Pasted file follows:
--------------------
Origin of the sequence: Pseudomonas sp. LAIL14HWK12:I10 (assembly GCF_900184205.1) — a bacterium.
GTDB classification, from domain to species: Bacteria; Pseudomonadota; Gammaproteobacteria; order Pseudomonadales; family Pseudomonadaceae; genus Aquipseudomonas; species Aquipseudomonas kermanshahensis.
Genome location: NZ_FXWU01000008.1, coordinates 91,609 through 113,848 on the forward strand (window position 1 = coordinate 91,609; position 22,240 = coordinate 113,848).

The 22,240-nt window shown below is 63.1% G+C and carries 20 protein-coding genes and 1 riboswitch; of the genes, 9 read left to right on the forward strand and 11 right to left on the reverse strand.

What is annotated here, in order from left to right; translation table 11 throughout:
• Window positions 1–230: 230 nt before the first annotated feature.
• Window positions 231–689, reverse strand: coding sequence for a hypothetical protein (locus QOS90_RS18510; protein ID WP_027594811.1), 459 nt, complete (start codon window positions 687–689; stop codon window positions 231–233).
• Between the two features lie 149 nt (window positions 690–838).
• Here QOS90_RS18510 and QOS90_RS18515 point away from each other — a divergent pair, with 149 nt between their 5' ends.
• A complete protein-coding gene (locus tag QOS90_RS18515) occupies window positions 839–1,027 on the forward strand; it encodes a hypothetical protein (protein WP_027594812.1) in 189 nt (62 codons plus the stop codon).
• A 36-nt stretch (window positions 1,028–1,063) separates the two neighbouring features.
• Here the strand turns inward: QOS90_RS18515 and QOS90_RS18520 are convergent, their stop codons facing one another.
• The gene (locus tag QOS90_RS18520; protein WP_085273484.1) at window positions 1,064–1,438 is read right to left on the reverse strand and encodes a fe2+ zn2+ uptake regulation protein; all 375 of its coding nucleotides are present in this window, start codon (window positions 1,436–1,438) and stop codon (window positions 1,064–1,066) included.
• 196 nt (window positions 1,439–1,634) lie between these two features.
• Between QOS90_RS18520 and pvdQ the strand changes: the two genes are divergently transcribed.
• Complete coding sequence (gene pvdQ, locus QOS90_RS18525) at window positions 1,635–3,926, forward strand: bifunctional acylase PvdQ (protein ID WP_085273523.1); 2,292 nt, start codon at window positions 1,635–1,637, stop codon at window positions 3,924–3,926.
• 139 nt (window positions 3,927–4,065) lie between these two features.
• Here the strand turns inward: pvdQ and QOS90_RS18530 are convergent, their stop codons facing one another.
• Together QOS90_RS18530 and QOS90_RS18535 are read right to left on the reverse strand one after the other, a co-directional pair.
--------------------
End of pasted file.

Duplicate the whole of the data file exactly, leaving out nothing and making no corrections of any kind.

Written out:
Origin of the sequence: Pseudomonas sp. LAIL14HWK12:I10 (assembly GCF_900184205.1) — a bacterium.
GTDB classification, from domain to species: Bacteria; Pseudomonadota; Gammaproteobacteria; order Pseudomonadales; family Pseudomonadaceae; genus Aquipseudomonas; species Aquipseudomonas kermanshahensis.
Genome location: NZ_FXWU01000008.1, coordinates 91,609 through 113,848 on the forward strand (window position 1 = coordinate 91,609; position 22,240 = coordinate 113,848).

The 22,240-nt window shown below is 63.1% G+C and carries 20 protein-coding genes and 1 riboswitch; of the genes, 9 read left to right on the forward strand and 11 right to left on the reverse strand.

What is annotated here, in order from left to right; translation table 11 throughout:
• Window positions 1–230: 230 nt before the first annotated feature.
• Window positions 231–689, reverse strand: coding sequence for a hypothetical protein (locus QOS90_RS18510; protein ID WP_027594811.1), 459 nt, complete (start codon window positions 687–689; stop codon window positions 231–233).
• Between the two features lie 149 nt (window positions 690–838).
• Here QOS90_RS18510 and QOS90_RS18515 point away from each other — a divergent pair, with 149 nt between their 5' ends.
• A complete protein-coding gene (locus tag QOS90_RS18515) occupies window positions 839–1,027 on the forward strand; it encodes a hypothetical protein (protein WP_027594812.1) in 189 nt (62 codons plus the stop codon).
• A 36-nt stretch (window positions 1,028–1,063) separates the two neighbouring features.
• Here the strand turns inward: QOS90_RS18515 and QOS90_RS18520 are convergent, their stop codons facing one another.
• The gene (locus tag QOS90_RS18520; protein WP_085273484.1) at window positions 1,064–1,438 is read right to left on the reverse strand and encodes a fe2+ zn2+ uptake regulation protein; all 375 of its coding nucleotides are present in this window, start codon (window positions 1,436–1,438) and stop codon (window positions 1,064–1,066) included.
• 196 nt (window positions 1,439–1,634) lie between these two features.
• Between QOS90_RS18520 and pvdQ the strand changes: the two genes are divergently transcribed.
• Complete coding sequence (gene pvdQ, locus QOS90_RS18525) at window positions 1,635–3,926, forward strand: bifunctional acylase PvdQ (protein ID WP_085273523.1); 2,292 nt, start codon at window positions 1,635–1,637, stop codon at window positions 3,924–3,926.
• 139 nt (window positions 3,927–4,065) lie between these two features.
• Here the strand turns inward: pvdQ and QOS90_RS18530 are convergent, their stop codons facing one another.
• Together QOS90_RS18530 and QOS90_RS18535 are read right to left on the reverse strand one after the other, a co-directional pair.